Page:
Therein lies the problem. The newspaper and print mags have a square peg and they refuse to admit that the shape of the consumer is changing. They can't keep trying to shove that square peg down our throats. Even the mags and papers that have tried to make the switch to online are making fairly elemental mistakes. They'll limit access to their content or sometimes only let you view an article for a certain period of time. It's likely that one or more of the articles I linked in this editorial will be blocked in a month or two. But this doesn't stop me from linking them. Why? Well, when those dead articles start showing up our readers will either take my word for it or scroll through the comments and see if anyone complained that I misquoted.

That's what is great (and sometimes bad) about the Internet - interactivity. If you write a letter to the editor, you've got very little chance of getting published but if you think something someone wrote online is great (or horrible), you can respond (usually) directly and may even get a response from the writer. Oh, unless it's a national online newspaper or the Associated Press - they don't like getting feedback. For the rest, what was once the purview of cranky old men with too much time on their hands is now available to everyone. People want to be able to respond and feel validated when they see an article changed because of something they've said. Many online publications will allow readers to submit articles (Audioholics does) and gives them credit. Blogs, like AV Rant, will even print reader "rants" in their entirety. New writers trying to get some traffic over to their sites will do this just for the links.

One thing to lament about the hypothetical passing of the print medium is the finality of each issue. The malleability of the Internet means that corrections can be made almost immediately. Newspapers and magazines needed to be much stricter about fact checking. Blogs are notoriously inaccurate and inflammatory - often purposefully just to drive traffic. Online mags like Audioholics strive to be more accurate and have a peer review process. Twitter might get you up-to-the-second news (sometimes right at the scene) but who knows where it is coming from and how accurate it is?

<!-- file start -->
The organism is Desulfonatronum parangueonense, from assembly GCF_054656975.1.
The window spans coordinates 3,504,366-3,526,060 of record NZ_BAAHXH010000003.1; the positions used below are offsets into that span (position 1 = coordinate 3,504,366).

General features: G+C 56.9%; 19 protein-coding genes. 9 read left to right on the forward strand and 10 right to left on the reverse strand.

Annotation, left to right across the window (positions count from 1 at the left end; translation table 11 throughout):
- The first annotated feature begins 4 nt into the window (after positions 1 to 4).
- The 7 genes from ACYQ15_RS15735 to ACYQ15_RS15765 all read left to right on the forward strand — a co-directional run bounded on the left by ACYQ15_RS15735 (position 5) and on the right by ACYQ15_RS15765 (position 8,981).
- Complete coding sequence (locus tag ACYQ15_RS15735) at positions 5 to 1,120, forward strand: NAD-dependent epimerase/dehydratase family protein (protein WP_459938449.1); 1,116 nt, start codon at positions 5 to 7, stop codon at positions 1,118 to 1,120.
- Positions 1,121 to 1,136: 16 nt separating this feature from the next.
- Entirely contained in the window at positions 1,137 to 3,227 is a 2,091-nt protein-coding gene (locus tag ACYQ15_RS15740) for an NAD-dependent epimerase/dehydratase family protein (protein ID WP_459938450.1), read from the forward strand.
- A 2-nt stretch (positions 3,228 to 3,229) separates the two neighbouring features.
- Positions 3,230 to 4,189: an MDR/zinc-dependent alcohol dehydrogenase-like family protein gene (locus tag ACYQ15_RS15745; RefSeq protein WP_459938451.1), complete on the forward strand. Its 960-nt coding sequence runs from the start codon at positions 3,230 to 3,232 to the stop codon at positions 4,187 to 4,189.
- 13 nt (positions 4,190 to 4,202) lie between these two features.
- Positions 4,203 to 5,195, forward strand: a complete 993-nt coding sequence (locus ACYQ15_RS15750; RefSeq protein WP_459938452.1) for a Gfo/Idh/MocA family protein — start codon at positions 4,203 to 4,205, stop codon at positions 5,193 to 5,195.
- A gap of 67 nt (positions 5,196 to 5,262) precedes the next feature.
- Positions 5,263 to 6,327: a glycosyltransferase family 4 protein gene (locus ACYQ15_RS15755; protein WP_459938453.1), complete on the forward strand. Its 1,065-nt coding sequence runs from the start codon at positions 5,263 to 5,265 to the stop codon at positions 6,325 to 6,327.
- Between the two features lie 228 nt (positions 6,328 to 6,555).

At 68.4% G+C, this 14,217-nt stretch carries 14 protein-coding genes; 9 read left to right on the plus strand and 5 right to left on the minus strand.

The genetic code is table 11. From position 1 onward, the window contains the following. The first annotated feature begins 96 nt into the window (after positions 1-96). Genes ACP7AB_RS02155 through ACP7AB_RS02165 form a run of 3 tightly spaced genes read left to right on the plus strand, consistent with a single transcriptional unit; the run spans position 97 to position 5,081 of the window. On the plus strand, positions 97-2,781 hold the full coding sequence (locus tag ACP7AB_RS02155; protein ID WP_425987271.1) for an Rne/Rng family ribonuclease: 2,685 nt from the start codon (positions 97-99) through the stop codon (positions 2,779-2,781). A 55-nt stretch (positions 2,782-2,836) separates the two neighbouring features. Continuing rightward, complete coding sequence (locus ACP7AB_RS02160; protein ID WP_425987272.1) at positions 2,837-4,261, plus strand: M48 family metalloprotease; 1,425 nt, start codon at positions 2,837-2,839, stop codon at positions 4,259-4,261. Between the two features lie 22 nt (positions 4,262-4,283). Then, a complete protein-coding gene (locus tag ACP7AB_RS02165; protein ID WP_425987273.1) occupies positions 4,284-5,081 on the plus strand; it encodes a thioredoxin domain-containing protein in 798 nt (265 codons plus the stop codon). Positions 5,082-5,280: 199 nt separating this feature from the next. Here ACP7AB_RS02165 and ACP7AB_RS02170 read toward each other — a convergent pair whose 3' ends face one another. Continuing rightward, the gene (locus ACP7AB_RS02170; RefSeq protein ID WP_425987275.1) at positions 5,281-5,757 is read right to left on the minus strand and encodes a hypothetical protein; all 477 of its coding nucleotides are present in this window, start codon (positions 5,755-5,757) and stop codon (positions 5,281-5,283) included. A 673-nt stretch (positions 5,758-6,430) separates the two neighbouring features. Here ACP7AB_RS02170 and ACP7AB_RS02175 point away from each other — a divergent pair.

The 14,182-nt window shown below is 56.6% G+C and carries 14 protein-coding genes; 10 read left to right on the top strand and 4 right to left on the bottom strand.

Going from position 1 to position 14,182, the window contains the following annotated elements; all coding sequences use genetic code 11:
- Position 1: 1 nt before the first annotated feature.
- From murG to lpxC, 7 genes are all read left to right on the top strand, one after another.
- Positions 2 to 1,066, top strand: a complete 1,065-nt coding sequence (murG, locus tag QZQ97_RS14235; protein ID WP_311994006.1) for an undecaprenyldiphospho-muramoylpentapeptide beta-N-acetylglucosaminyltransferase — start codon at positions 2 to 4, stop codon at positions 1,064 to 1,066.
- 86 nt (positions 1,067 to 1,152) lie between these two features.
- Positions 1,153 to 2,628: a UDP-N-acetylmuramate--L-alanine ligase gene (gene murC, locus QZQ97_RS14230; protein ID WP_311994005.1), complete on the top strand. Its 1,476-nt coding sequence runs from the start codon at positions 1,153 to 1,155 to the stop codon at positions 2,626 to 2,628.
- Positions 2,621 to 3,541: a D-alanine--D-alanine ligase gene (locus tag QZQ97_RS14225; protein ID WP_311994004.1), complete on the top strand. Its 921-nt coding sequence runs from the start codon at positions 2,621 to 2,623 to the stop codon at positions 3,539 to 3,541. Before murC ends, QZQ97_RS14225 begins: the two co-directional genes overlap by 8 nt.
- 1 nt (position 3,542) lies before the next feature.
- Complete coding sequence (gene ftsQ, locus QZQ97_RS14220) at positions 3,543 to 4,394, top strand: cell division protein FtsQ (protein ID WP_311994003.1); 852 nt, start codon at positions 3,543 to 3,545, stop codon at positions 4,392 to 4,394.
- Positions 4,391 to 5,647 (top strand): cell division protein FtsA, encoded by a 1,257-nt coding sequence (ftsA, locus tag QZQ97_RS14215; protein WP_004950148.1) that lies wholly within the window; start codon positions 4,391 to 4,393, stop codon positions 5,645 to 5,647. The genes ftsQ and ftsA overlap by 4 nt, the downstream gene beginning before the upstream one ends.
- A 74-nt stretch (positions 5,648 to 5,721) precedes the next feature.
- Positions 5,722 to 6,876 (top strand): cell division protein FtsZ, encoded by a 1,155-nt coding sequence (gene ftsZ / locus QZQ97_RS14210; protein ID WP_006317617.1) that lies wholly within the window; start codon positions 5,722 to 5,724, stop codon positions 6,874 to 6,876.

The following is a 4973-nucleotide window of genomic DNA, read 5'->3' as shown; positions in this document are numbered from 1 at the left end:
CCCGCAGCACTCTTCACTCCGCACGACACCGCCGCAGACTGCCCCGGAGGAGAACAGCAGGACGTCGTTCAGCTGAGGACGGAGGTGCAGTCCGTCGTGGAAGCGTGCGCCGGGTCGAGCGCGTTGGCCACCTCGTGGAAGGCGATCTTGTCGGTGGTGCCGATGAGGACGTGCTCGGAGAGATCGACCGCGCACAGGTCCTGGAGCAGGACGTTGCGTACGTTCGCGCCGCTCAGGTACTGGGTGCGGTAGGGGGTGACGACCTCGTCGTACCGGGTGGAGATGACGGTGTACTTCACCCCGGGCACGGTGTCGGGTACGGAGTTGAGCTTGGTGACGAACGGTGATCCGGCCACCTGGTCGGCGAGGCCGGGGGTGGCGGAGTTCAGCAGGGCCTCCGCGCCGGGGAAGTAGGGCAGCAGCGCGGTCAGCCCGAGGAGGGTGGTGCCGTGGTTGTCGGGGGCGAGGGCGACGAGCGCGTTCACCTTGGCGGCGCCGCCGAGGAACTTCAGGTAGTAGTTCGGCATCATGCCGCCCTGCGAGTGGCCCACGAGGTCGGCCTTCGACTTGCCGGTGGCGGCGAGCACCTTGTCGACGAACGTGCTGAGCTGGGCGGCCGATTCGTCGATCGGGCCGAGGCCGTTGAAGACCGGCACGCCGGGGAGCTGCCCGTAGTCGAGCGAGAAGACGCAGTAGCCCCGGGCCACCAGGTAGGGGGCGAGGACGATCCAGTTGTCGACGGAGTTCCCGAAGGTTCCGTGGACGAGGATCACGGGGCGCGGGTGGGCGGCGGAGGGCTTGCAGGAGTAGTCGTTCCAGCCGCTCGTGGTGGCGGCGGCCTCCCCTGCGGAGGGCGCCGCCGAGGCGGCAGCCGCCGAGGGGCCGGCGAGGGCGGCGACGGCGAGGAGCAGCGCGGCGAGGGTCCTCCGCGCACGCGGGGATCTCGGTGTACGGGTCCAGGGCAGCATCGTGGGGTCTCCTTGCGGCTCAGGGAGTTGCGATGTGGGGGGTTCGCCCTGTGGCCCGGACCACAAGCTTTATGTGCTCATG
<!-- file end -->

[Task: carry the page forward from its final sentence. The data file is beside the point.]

This is an exciting time as people are discovering new and faster ways to get information. The quality of that information is what is in question. It is also unclear what the public will decide on - faster, less accurate or slightly less fast but more accurate. It does seem that traditional print sources seem to be falling out of favor no matter what metric you use. Advertisers are notoriously hesitant to change tactics even when what they are doing is no longer working. Once people decide what they want, ad dollars will follow. That may mean Tweeted ads or programs that manage all your accounts (blog readers, twitter accounts, facebook, myspace, etc.) with banners. It could just take the form of embedded ads that that drive traffic (and sales) through content. The form will follow usage and right now people are voting with their browsers.


About the author:
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As Associate Editor at Audioholics, Tom promises to the best of his ability to give each review the same amount of attention, consideration, and thoughtfulness as possible and keep his writings free from undue bias and preconceptions. Any indication, either internally or from another, that bias has entered into his review will be immediately investigated. Substantiation of mistakes or bias will be immediately corrected regardless of personal stake, feelings, or ego.